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    How to Create Your Life Vision

    Don’t expect a clear and well-defined vision overnight—envisioning your life and determining the course you will follow requires time, and reflection. You need to cultivate vision and perspective, and you also need to apply logic and planning for the practical application of your vision. Your best vision blossoms from your dreams, hopes, and aspirations. It will resonate with your values and ideals, and will generate energy and enthusiasm to help strengthen your commitment to explore the possibilities of your life.

    What Do You Want?

    The question sounds deceptively simple, but it’s often the most difficult to answer. Allowing yourself to explore your deepest desires can be very frightening. You may also not think you have the time to consider something as fanciful as what you want out of life, but it’s important to remind yourself that a life of fulfillment does not usually happen by chance, but by design.

    It’s helpful to ask some thought-provoking questions to help you discover the possibilities of what you want out of life. Consider every aspect of your life, personal and professional, tangible and intangible. Contemplate all the important areas, family and friends, career and success, health and quality of life, spiritual connection and personal growth, and don’t forget about fun and enjoyment.

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    Some tips to guide you:

    • Remember to ask why you want certain things
    • Think about what you want, not on what you don’t want.
    • Give yourself permission to dream.
    • Be creative. Consider ideas that you never thought possible.
    • Focus on your wishes, not what others expect of you.

    Some questions to start your exploration:

    • What really matters to you in life? Not what should matter, what does matter.
    • What would you like to have more of in your life?
    • Set aside money for a moment; what do you want in your career?
    • What are your secret passions and dreams?
    • What would bring more joy and happiness into your life?
    • What do you want your relationships to be like?
    • What qualities would you like to develop?
    • What are your values? What issues do you care about?
    • What are your talents? What’s special about you?
    • What would you most like to accomplish?
    • What would legacy would you like to leave behind?

    It may be helpful to write your thoughts down in a journal or creative vision board if you’re the creative type. Add your own questions, and ask others what they want out of life. Relax and make this exercise fun. You may want to set your answers aside for a while and come back to them later to see if any have changed or if you have anything to add.

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    What Would Your Best Life Look Like?

    Describe your ideal life in detail. Allow yourself to dream and imagine, and create a vivid picture. If you can’t visualize a picture, focus on how your best life would feel. If you find it difficult to envision your life 20 or 30 years from now, start with five years—even a few years into the future will give you a place to start. What you see may surprise you. Set aside preconceived notions. This is your chance to dream and fantasize.

    A few prompts to get you started:

    • What will you have accomplished already?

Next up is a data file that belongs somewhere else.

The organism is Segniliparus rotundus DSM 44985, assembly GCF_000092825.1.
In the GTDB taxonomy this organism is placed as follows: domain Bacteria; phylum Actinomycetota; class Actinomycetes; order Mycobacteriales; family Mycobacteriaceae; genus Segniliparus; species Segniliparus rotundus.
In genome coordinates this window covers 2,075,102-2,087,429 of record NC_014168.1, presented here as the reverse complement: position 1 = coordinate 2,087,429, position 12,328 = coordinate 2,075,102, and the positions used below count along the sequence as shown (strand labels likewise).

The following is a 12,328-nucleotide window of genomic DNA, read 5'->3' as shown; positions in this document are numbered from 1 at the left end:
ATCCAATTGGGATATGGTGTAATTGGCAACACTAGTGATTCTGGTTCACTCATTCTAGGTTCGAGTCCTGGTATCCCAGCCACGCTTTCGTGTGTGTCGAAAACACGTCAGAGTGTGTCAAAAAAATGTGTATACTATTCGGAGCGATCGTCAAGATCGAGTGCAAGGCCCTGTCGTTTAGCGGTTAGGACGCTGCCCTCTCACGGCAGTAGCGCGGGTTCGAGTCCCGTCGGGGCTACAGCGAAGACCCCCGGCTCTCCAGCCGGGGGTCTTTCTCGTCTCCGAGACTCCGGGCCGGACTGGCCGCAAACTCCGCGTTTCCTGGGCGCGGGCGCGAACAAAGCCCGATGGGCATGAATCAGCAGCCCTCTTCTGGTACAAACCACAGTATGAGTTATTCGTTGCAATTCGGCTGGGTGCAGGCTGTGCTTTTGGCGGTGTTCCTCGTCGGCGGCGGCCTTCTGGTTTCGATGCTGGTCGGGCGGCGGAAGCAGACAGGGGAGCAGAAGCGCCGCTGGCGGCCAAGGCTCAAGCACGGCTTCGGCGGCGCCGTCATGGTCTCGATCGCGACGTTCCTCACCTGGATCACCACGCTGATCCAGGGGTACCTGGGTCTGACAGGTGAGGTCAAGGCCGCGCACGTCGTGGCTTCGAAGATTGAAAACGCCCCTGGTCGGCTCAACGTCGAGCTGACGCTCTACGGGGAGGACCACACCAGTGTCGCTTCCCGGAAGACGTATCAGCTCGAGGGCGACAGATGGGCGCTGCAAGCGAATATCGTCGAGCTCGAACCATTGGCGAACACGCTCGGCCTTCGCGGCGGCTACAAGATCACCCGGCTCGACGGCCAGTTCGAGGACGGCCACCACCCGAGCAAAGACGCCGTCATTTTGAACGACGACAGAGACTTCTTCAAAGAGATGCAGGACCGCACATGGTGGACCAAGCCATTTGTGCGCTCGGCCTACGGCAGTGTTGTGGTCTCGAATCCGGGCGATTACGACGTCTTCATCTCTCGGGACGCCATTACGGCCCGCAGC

• How will you feel about yourself?
    • What kind of people are in your life? How do you feel about them?
    • What does your ideal day look like?
    • Where are you? Where do you live? Think specifics, what city, state, or country, type of community, house or an apartment, style and atmosphere.
    • What would you be doing?
    • Are you with another person, a group of people, or are you by yourself?
    • How are you dressed?
    • What’s your state of mind? Happy or sad? Contented or frustrated?
    • What does your physical body look like? How do you feel about that?
    • Does your best life make you smile and make your heart sing? If it doesn’t, dig deeper, dream bigger.

    It’s important to focus on the result, or at least a way-point in your life. Don’t think about the process for getting there yet—that’s the next stepGive yourself permission to revisit this vision every day, even if only for a few minutes. Keep your vision alive and in the front of your mind.

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    Plan Backwards

    It may sound counter-intuitive to plan backwards rather than forwards, but when you’re planning your life from the end result, it’s often more useful to consider the last step and work your way back to the first. This is actually a valuable and practical strategy for making your vision a reality.

    • What’s the last thing that would’ve had to happen to achieve your best life?
    • What’s the most important choice you would’ve had to make?
    • What would you have needed to learn along the way?
    • What important actions would you have had to take?
    • What beliefs would you have needed to change?
    • What habits or behaviors would you have had to cultivate?
    • What type of support would you have had to enlist?
    • How long will it have taken you to realize your best life?
    • What steps or milestones would you have needed to reach along the way?

    Now it’s time to think about your first step, and the next step after that. Ponder the gap between where you are now and where you want to be in the future. It may seem impossible, but it’s quite achievable if you take it step-by-step.

    It’s important to revisit this vision from time to time. Don’t be surprised if your answers to the questions, your technicolor vision, and the resulting plans change. That can actually be a very good thing; as you change in unforeseeable ways, the best life you envision will change as well. For now, it’s important to use the process, create your vision, and take the first step towards making that vision a reality.

    Featured photo credit: Matt Noble via unsplash.com